This is not really good for anyone. The masses groan and struggle but mostly just deal with it; the men on top soften and become weirder in the absence of consequence, or pushback, or even modest friction. It is absolutely meaningful that Elon Musk is a stupendously wack human being. He’s mostly a bore, heroically humorless and selfish, a bully and a cretin; for someone often described as a visionary, Musk is toweringly incurious. But because Musk is so rich, his defects are everyone’s business. Because Musk now owns Twitter, a ridiculous, ungovernable, justifiably beloved place where people shout at each other and famous people, and share links and make jokes, Musk’s personal wackness is now everyone else’s problem.
If it is probably useful at some level to be reminded that extremely rich and powerful people are just like this, it is also annoying because Musk’s hyperactive corniness is breaking a website that people really like and because his greasy fingerprints are now absolutely everywhere on it. If every cultural product on the market increasingly reflects the fundamental inhumanity and cynicism and brazen lazy defectiveness in the institutional and structural forces that produce it, that is doubly true on Musk’s Twitter. Doubly uncanny, too, given that while Musk himself is addicted to the site, he somehow seems to have no idea what it is or does, or how it is used, or by whom, or why. Characteristically, he seems to have little interest in figuring any of that out.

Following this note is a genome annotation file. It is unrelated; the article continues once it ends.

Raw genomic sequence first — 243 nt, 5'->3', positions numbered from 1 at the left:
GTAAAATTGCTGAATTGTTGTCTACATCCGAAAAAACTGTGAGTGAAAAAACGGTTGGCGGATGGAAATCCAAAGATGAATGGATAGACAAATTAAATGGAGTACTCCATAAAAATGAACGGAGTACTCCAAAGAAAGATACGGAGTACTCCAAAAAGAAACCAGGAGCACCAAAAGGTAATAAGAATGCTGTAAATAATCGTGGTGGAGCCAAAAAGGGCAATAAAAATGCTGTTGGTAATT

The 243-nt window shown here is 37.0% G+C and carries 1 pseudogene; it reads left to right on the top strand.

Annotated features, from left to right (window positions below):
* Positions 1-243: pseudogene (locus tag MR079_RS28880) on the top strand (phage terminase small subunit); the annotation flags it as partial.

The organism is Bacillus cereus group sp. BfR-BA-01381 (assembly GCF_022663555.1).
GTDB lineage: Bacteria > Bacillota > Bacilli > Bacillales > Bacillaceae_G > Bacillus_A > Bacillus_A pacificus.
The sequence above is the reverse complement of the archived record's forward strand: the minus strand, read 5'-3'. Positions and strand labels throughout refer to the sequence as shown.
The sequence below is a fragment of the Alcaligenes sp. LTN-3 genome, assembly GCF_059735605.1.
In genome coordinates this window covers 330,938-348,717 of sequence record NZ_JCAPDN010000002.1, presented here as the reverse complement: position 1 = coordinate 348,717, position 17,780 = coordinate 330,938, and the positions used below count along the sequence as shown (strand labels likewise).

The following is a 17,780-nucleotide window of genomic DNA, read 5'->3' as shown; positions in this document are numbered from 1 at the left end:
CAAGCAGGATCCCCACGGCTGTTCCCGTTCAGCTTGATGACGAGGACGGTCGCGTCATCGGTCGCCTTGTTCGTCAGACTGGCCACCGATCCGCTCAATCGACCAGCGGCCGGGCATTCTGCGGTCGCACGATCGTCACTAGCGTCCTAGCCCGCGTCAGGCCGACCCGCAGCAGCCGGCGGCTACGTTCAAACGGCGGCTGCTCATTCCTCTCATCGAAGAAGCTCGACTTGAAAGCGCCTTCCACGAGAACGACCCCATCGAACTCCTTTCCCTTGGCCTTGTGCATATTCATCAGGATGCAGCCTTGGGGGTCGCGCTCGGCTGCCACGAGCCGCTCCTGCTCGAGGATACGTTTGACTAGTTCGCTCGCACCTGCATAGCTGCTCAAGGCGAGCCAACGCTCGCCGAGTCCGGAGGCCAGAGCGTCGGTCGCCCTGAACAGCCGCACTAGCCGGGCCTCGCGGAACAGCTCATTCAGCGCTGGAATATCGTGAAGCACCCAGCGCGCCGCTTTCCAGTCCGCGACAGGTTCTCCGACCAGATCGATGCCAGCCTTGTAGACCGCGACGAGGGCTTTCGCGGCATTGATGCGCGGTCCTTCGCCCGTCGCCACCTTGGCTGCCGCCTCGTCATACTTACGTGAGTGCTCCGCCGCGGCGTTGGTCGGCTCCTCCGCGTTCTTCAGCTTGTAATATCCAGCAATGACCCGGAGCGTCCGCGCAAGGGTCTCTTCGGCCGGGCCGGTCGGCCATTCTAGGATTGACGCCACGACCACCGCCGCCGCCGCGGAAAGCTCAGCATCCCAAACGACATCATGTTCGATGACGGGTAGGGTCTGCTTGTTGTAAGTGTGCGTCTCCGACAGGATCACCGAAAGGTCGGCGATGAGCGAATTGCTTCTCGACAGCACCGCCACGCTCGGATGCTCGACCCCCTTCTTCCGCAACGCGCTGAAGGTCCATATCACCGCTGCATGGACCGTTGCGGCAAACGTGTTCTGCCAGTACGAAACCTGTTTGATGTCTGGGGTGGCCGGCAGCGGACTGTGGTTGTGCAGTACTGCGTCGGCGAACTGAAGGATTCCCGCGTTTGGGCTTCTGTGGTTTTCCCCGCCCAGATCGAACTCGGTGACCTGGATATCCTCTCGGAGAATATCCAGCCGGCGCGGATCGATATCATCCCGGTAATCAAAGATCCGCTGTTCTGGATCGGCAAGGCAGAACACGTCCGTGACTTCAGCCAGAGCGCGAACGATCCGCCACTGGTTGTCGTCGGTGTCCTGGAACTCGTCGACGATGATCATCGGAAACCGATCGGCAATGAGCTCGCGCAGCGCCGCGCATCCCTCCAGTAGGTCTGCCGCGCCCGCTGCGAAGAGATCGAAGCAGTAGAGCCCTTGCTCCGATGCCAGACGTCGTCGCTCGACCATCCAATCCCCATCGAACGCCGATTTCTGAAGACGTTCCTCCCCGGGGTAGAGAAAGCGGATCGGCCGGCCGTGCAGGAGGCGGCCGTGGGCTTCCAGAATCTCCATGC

The decision to buy Twitter, which always felt like a clammy gag directed toward his online fan community but became real due to Musk’s signature heedlessness, has backfired. The consequences, unsurprisingly, have landed on people Musk disregarded all along. Thousands of employees lost their jobs at Musk’s epic whim last week and eighty percent of the company’s 5,500 contractors were abruptly terminated over the weekend, and others have quit rather than work under him; the site seems likely to become increasingly unworkable just as a result of that attrition. An already parlous business model is breaking under the pressure of the owner’s addled tinkering; Musk has made clear that he planned to continue to violate the Federal Trade Commission consent decree under which Twitter operates, and that the consequences, which could include jail time, would be his employees’ problem; the implementation of Musk’s glib impulses and gripes instantly made the site chaotic in ways that, inconveniently, proved extremely unpleasant for the site’s biggest advertisers.